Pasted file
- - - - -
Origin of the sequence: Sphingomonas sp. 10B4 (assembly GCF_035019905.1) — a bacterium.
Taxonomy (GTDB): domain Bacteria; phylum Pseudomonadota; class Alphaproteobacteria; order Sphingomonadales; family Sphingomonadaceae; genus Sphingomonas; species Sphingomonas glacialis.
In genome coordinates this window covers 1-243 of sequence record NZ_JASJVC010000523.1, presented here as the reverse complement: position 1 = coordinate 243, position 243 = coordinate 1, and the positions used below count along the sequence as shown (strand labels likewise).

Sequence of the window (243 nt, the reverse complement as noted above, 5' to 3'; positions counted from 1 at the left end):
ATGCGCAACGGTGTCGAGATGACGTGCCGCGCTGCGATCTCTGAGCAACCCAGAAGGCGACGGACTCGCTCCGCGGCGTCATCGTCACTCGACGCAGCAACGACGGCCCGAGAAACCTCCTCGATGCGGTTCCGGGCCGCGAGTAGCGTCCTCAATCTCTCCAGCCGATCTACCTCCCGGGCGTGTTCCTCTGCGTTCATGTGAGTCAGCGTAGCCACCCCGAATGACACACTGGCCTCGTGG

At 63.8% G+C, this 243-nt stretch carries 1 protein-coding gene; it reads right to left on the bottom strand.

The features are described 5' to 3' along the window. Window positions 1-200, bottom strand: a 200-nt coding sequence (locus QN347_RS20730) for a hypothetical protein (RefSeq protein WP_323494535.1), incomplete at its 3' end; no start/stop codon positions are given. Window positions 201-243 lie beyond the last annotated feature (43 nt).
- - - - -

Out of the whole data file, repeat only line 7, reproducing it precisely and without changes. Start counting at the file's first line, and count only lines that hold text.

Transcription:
The features are described 5' to 3' along the window. Window positions 1-200, bottom strand: a 200-nt coding sequence (locus QN347_RS20730) for a hypothetical protein (RefSeq protein WP_323494535.1), incomplete at its 3' end; no start/stop codon positions are given. Window positions 201-243 lie beyond the last annotated feature (43 nt).